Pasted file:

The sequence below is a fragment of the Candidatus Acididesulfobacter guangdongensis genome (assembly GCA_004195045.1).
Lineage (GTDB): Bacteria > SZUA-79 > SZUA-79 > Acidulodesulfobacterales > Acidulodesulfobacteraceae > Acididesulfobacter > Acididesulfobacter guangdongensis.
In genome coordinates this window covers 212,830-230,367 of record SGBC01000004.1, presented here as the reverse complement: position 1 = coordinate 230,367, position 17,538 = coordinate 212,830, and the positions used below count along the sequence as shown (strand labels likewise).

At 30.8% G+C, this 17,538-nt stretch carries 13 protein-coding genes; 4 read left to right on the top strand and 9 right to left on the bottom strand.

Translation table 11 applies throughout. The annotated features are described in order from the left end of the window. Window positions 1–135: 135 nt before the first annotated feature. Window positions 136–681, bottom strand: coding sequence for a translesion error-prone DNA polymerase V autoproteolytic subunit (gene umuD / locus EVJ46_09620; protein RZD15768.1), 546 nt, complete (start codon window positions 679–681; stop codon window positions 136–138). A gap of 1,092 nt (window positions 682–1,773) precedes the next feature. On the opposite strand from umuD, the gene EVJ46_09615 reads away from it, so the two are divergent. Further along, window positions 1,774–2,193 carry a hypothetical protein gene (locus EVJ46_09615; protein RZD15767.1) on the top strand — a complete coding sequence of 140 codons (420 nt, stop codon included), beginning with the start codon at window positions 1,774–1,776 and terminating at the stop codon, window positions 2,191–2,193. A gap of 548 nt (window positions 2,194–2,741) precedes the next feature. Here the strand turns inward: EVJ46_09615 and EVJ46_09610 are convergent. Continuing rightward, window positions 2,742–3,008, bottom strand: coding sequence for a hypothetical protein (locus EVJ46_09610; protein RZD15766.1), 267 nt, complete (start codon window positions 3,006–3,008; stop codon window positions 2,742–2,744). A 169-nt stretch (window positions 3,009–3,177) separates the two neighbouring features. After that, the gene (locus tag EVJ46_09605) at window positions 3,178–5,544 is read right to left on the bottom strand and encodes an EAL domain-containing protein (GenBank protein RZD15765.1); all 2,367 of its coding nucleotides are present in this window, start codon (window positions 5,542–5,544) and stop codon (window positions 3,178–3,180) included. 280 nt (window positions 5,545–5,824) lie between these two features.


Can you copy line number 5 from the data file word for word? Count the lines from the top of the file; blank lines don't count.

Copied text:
Translation table 11 applies throughout. The annotated features are described in order from the left end of the window. Window positions 1–135: 135 nt before the first annotated feature. Window positions 136–681, bottom strand: coding sequence for a translesion error-prone DNA polymerase V autoproteolytic subunit (gene umuD / locus EVJ46_09620; protein RZD15768.1), 546 nt, complete (start codon window positions 679–681; stop codon window positions 136–138). A gap of 1,092 nt (window positions 682–1,773) precedes the next feature. On the opposite strand from umuD, the gene EVJ46_09615 reads away from it, so the two are divergent. Further along, window positions 1,774–2,193 carry a hypothetical protein gene (locus EVJ46_09615; protein RZD15767.1) on the top strand — a complete coding sequence of 140 codons (420 nt, stop codon included), beginning with the start codon at window positions 1,774–1,776 and terminating at the stop codon, window positions 2,191–2,193. A gap of 548 nt (window positions 2,194–2,741) precedes the next feature. Here the strand turns inward: EVJ46_09615 and EVJ46_09610 are convergent. Continuing rightward, window positions 2,742–3,008, bottom strand: coding sequence for a hypothetical protein (locus EVJ46_09610; protein RZD15766.1), 267 nt, complete (start codon window positions 3,006–3,008; stop codon window positions 2,742–2,744). A 169-nt stretch (window positions 3,009–3,177) separates the two neighbouring features. After that, the gene (locus tag EVJ46_09605) at window positions 3,178–5,544 is read right to left on the bottom strand and encodes an EAL domain-containing protein (GenBank protein RZD15765.1); all 2,367 of its coding nucleotides are present in this window, start codon (window positions 5,542–5,544) and stop codon (window positions 3,178–3,180) included. 280 nt (window positions 5,545–5,824) lie between these two features.